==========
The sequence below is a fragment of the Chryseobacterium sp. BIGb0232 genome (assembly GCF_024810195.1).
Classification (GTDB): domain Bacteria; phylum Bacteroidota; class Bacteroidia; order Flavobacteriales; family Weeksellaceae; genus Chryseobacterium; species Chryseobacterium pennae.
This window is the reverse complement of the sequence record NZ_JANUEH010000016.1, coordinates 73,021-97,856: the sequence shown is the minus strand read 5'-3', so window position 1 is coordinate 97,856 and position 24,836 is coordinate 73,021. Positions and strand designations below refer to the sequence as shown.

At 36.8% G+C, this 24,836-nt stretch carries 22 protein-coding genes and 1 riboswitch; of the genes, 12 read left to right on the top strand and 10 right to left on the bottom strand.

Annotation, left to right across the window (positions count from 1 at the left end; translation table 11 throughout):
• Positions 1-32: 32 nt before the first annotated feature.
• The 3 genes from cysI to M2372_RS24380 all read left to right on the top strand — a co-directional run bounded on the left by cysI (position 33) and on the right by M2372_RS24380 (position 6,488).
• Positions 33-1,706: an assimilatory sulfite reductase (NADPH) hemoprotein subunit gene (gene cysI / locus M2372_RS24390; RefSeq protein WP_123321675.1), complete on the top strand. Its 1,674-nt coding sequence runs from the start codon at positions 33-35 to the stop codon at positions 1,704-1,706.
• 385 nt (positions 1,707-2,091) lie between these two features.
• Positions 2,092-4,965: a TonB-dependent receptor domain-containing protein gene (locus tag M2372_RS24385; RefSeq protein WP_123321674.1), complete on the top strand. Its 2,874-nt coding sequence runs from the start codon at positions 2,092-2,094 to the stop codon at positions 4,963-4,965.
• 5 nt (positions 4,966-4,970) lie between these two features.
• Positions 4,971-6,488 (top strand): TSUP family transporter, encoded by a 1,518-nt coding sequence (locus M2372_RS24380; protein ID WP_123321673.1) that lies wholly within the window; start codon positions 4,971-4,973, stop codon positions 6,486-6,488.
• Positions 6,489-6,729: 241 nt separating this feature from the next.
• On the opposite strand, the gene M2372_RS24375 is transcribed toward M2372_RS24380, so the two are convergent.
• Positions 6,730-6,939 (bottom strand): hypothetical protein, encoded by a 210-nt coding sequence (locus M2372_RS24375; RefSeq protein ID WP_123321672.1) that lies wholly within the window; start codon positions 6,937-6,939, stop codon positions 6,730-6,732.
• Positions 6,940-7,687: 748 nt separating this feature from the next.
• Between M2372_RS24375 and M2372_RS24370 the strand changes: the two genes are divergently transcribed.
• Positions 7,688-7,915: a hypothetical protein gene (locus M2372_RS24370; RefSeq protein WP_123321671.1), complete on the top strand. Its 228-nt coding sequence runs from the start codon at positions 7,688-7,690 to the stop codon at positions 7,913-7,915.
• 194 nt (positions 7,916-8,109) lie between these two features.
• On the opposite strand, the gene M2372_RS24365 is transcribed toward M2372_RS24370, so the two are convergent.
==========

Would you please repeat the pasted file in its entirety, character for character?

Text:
The sequence below is a fragment of the Chryseobacterium sp. BIGb0232 genome (assembly GCF_024810195.1).
Classification (GTDB): domain Bacteria; phylum Bacteroidota; class Bacteroidia; order Flavobacteriales; family Weeksellaceae; genus Chryseobacterium; species Chryseobacterium pennae.
This window is the reverse complement of the sequence record NZ_JANUEH010000016.1, coordinates 73,021-97,856: the sequence shown is the minus strand read 5'-3', so window position 1 is coordinate 97,856 and position 24,836 is coordinate 73,021. Positions and strand designations below refer to the sequence as shown.

At 36.8% G+C, this 24,836-nt stretch carries 22 protein-coding genes and 1 riboswitch; of the genes, 12 read left to right on the top strand and 10 right to left on the bottom strand.

Annotation, left to right across the window (positions count from 1 at the left end; translation table 11 throughout):
• Positions 1-32: 32 nt before the first annotated feature.
• The 3 genes from cysI to M2372_RS24380 all read left to right on the top strand — a co-directional run bounded on the left by cysI (position 33) and on the right by M2372_RS24380 (position 6,488).
• Positions 33-1,706: an assimilatory sulfite reductase (NADPH) hemoprotein subunit gene (gene cysI / locus M2372_RS24390; RefSeq protein WP_123321675.1), complete on the top strand. Its 1,674-nt coding sequence runs from the start codon at positions 33-35 to the stop codon at positions 1,704-1,706.
• 385 nt (positions 1,707-2,091) lie between these two features.
• Positions 2,092-4,965: a TonB-dependent receptor domain-containing protein gene (locus tag M2372_RS24385; RefSeq protein WP_123321674.1), complete on the top strand. Its 2,874-nt coding sequence runs from the start codon at positions 2,092-2,094 to the stop codon at positions 4,963-4,965.
• 5 nt (positions 4,966-4,970) lie between these two features.
• Positions 4,971-6,488 (top strand): TSUP family transporter, encoded by a 1,518-nt coding sequence (locus M2372_RS24380; protein ID WP_123321673.1) that lies wholly within the window; start codon positions 4,971-4,973, stop codon positions 6,486-6,488.
• Positions 6,489-6,729: 241 nt separating this feature from the next.
• On the opposite strand, the gene M2372_RS24375 is transcribed toward M2372_RS24380, so the two are convergent.
• Positions 6,730-6,939 (bottom strand): hypothetical protein, encoded by a 210-nt coding sequence (locus M2372_RS24375; RefSeq protein ID WP_123321672.1) that lies wholly within the window; start codon positions 6,937-6,939, stop codon positions 6,730-6,732.
• Positions 6,940-7,687: 748 nt separating this feature from the next.
• Between M2372_RS24375 and M2372_RS24370 the strand changes: the two genes are divergently transcribed.
• Positions 7,688-7,915: a hypothetical protein gene (locus M2372_RS24370; RefSeq protein WP_123321671.1), complete on the top strand. Its 228-nt coding sequence runs from the start codon at positions 7,688-7,690 to the stop codon at positions 7,913-7,915.
• 194 nt (positions 7,916-8,109) lie between these two features.
• On the opposite strand, the gene M2372_RS24365 is transcribed toward M2372_RS24370, so the two are convergent.